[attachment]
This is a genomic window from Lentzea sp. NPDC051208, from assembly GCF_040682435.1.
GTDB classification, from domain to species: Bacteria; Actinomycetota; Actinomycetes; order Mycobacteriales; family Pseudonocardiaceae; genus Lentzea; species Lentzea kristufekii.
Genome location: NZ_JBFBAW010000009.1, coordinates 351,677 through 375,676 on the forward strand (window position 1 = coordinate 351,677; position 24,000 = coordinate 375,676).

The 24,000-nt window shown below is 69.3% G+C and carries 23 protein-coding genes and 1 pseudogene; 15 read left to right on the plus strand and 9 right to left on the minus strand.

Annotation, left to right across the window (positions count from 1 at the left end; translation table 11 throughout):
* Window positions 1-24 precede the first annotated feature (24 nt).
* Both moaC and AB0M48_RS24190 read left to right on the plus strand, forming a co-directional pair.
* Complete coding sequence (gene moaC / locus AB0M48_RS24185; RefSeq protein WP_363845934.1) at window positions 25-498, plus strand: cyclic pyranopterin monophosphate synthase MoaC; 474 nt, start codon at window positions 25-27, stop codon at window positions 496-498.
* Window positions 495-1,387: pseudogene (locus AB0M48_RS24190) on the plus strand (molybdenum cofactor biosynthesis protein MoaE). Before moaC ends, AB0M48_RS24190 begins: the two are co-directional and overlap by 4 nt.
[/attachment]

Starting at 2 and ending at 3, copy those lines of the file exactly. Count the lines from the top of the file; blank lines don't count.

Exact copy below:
GTDB classification, from domain to species: Bacteria; Actinomycetota; Actinomycetes; order Mycobacteriales; family Pseudonocardiaceae; genus Lentzea; species Lentzea kristufekii.
Genome location: NZ_JBFBAW010000009.1, coordinates 351,677 through 375,676 on the forward strand (window position 1 = coordinate 351,677; position 24,000 = coordinate 375,676).